Breastfeeding Pattern and Duration and Post-Partum Maternal Weight RetentionHelen Castillo-Laura* and Iná S. Santos
Postgraduate Program in Epidemiology, Federal University of Pelotas, Rio Grande do Sul, Pelotas, Brazil
- *Corresponding Author:
- Helen Castillo Laura
Postgraduate Program in Epidemiology, Federal University of Pelotas
Rio Grande do Sul, Pelotas, Brazil
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E-mail: [email protected]
Received date: November 13, 2016; Accepted date: December 21, 2016; Published date: December 29, 2016
Citation: Castillo-Laura H, Santos IS (2016) Breastfeeding Pattern and Duration and Post-Partum Maternal Weight Retention. Clinics Mother Child Health 13:253. doi: 10.4172/2090-7214.1000253
Copyright: © 2016 Castillo-Laura H, et al. This is an open-access article distributed under the terms of the Creative Commons Attribution License, which permits unrestricted use, distribution, and reproduction in any medium, provided the original author and source are credited.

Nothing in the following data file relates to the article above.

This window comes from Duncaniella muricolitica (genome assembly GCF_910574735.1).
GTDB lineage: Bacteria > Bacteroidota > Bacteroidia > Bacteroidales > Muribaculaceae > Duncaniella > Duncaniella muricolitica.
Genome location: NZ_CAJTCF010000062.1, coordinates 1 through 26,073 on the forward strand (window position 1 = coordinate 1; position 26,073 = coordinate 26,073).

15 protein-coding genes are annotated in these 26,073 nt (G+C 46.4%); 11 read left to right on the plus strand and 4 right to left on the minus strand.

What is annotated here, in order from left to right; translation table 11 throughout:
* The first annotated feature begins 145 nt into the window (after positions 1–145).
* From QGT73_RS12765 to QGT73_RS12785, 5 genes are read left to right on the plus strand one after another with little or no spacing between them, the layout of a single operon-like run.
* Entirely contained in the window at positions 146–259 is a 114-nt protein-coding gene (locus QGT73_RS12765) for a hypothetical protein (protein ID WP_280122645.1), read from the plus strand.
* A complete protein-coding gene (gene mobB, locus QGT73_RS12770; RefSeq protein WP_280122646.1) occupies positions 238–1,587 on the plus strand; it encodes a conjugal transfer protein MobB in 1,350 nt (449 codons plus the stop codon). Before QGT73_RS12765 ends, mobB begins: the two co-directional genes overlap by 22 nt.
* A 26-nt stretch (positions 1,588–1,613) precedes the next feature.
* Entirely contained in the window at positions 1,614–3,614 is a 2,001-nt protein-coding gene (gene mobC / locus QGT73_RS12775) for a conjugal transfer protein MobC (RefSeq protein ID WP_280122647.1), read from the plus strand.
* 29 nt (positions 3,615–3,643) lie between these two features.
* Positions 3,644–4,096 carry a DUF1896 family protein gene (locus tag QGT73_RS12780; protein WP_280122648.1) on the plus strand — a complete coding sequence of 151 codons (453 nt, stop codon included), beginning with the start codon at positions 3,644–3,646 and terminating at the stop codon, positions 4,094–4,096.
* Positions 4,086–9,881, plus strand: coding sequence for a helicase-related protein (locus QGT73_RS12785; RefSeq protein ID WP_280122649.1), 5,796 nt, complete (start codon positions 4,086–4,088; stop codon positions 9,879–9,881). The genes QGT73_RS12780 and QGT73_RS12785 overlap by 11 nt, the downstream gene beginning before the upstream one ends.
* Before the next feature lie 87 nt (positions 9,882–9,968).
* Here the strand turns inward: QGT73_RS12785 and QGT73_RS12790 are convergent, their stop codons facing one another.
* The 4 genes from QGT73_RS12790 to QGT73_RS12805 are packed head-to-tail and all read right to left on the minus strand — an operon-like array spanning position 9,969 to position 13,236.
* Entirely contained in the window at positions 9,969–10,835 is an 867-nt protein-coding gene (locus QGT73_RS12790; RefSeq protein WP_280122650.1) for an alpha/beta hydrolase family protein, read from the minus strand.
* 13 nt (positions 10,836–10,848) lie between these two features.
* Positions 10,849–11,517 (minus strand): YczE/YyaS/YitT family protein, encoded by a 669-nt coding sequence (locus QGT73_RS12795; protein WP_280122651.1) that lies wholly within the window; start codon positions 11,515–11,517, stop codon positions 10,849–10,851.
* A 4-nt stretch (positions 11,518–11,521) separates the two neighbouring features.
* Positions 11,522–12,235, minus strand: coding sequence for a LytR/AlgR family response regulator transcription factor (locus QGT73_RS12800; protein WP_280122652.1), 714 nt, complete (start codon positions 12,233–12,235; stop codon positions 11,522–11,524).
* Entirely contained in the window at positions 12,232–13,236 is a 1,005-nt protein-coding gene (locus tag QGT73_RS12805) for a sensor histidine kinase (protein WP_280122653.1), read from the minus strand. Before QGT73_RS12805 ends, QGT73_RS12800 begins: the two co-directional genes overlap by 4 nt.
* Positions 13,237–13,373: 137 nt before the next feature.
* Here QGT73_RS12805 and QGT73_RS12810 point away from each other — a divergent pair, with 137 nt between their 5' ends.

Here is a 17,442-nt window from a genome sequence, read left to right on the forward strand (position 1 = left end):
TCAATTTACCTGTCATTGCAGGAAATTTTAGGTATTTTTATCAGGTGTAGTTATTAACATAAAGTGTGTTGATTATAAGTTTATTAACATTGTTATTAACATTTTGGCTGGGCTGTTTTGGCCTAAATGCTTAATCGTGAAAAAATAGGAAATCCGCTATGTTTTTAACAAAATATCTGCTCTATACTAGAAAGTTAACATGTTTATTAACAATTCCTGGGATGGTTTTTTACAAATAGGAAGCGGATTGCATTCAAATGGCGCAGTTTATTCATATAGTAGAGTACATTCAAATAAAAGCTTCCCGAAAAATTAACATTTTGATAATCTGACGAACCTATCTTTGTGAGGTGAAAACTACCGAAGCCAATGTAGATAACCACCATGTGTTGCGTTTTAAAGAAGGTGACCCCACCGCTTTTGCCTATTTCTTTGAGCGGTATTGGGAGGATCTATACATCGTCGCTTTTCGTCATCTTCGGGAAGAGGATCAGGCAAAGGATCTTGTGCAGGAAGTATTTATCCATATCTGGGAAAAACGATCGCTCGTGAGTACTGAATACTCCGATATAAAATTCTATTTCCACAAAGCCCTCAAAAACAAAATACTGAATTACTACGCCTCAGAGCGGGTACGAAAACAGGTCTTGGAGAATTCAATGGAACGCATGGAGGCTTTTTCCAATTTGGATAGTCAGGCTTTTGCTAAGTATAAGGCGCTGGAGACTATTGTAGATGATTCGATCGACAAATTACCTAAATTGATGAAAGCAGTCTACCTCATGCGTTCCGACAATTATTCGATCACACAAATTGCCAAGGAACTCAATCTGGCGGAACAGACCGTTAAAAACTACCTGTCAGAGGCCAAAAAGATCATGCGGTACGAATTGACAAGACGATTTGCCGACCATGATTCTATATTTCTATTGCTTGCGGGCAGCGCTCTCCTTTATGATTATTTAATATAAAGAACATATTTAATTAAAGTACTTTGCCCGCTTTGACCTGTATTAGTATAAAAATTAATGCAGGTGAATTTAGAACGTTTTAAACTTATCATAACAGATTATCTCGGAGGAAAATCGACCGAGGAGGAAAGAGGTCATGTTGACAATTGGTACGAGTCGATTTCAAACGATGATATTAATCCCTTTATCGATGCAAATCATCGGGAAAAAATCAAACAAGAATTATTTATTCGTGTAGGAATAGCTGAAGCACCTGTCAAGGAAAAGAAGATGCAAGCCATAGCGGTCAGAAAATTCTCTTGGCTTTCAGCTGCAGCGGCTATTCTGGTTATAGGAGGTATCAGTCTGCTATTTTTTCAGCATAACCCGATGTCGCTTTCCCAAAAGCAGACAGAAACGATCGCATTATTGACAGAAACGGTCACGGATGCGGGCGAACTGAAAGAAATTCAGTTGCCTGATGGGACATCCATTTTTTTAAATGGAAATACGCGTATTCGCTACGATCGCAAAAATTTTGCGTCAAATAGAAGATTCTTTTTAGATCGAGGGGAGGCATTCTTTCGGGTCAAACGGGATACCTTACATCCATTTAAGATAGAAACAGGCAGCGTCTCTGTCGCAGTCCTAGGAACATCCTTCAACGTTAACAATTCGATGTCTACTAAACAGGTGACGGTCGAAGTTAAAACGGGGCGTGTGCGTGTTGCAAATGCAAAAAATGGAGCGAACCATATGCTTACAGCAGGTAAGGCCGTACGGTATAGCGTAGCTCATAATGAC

Background/Aim: The aims were to investigate the association of breastfeeding (BF) duration with maternal postpartum weight retention (PPWR) at 12 months after delivery.
Methods: In this prospective cohort study, mothers were interviewed at birth, and at 3, and 12 months after delivery to gather information on socio-demographic and reproductive maternal characteristics, BF initiation, BF pattern at 3 months and BF duration, as well as to measure maternal anthropometric indicators.
Results: A negative association between BF intensity at 3-months and maternal PPWR was found at 3-months and 12-months after delivery. In adjusted multivariable linear regression, for each month of EBF increase between birth and 3-months postpartum, there was a mean decrease of 0.21 kg in maternal long-term PPWR; and for each month of any BF increase between birth and 12 months postpartum, there was a mean decrease of 0.11 kg in maternal long-term PPWR. Maternal younger ages weakened the negative long-term effect of BF on PPWR and the greater levels of maternal pre-gestational body mass index annulled the effect of any BF on PPWR.
Conclusion: This study supports the evidence that BF improves the reduction of PPWR and suggests that encouraging prolonged EBF and any BF may contribute to decrease PPWR.